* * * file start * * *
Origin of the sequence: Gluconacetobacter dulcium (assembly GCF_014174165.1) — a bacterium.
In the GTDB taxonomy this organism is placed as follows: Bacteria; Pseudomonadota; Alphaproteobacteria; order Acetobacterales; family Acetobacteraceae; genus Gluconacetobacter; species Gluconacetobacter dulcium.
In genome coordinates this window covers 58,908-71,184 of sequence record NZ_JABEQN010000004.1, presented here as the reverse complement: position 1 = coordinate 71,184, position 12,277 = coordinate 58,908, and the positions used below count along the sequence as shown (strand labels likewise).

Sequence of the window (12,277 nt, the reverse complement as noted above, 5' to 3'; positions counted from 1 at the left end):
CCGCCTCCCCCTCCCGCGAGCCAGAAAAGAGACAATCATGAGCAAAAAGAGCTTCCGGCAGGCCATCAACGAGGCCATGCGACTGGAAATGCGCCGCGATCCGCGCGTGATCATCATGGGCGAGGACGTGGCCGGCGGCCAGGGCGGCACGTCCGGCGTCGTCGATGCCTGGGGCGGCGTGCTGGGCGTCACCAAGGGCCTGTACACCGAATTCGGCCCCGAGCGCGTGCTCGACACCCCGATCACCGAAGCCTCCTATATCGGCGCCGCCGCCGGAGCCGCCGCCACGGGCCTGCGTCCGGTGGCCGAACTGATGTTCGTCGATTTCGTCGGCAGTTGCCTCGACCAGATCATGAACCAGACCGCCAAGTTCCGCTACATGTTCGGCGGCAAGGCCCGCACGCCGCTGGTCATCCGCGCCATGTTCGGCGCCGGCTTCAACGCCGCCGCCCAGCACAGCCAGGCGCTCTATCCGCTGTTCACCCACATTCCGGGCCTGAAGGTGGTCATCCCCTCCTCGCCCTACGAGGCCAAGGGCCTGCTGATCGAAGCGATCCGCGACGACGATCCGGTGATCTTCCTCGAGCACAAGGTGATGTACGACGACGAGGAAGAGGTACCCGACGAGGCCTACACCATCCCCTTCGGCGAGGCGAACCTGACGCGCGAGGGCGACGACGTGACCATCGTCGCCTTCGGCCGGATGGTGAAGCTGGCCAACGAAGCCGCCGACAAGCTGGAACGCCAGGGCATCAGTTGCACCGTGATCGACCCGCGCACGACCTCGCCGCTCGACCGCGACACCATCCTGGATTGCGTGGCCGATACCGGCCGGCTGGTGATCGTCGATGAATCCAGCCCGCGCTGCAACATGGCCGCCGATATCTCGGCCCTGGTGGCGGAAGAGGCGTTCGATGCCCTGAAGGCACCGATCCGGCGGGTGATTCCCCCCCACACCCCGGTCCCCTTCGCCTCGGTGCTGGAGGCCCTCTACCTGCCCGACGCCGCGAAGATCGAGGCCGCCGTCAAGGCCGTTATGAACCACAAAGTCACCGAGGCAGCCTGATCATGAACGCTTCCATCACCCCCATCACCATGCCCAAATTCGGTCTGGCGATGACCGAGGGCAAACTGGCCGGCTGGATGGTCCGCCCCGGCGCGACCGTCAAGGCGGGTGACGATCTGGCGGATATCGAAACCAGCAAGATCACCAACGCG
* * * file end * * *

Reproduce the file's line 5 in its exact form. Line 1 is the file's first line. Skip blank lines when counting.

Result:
CCGCCTCCCCCTCCCGCGAGCCAGAAAAGAGACAATCATGAGCAAAAAGAGCTTCCGGCAGGCCATCAACGAGGCCATGCGACTGGAAATGCGCCGCGATCCGCGCGTGATCATCATGGGCGAGGACGTGGCCGGCGGCCAGGGCGGCACGTCCGGCGTCGTCGATGCCTGGGGCGGCGTGCTGGGCGTCACCAAGGGCCTGTACACCGAATTCGGCCCCGAGCGCGTGCTCGACACCCCGATCACCGAAGCCTCCTATATCGGCGCCGCCGCCGGAGCCGCCGCCACGGGCCTGCGTCCGGTGGCCGAACTGATGTTCGTCGATTTCGTCGGCAGTTGCCTCGACCAGATCATGAACCAGACCGCCAAGTTCCGCTACATGTTCGGCGGCAAGGCCCGCACGCCGCTGGTCATCCGCGCCATGTTCGGCGCCGGCTTCAACGCCGCCGCCCAGCACAGCCAGGCGCTCTATCCGCTGTTCACCCACATTCCGGGCCTGAAGGTGGTCATCCCCTCCTCGCCCTACGAGGCCAAGGGCCTGCTGATCGAAGCGATCCGCGACGACGATCCGGTGATCTTCCTCGAGCACAAGGTGATGTACGACGACGAGGAAGAGGTACCCGACGAGGCCTACACCATCCCCTTCGGCGAGGCGAACCTGACGCGCGAGGGCGACGACGTGACCATCGTCGCCTTCGGCCGGATGGTGAAGCTGGCCAACGAAGCCGCCGACAAGCTGGAACGCCAGGGCATCAGTTGCACCGTGATCGACCCGCGCACGACCTCGCCGCTCGACCGCGACACCATCCTGGATTGCGTGGCCGATACCGGCCGGCTGGTGATCGTCGATGAATCCAGCCCGCGCTGCAACATGGCCGCCGATATCTCGGCCCTGGTGGCGGAAGAGGCGTTCGATGCCCTGAAGGCACCGATCCGGCGGGTGATTCCCCCCCACACCCCGGTCCCCTTCGCCTCGGTGCTGGAGGCCCTCTACCTGCCCGACGCCGCGAAGATCGAGGCCGCCGTCAAGGCCGTTATGAACCACAAAGTCACCGAGGCAGCCTGATCATGAACGCTTCCATCACCCCCATCACCATGCCCAAATTCGGTCTGGCGATGACCGAGGGCAAACTGGCCGGCTGGATGGTCCGCCCCGGCGCGACCGTCAAGGCGGGTGACGATCTGGCGGATATCGAAACCAGCAAGATCACCAACGCG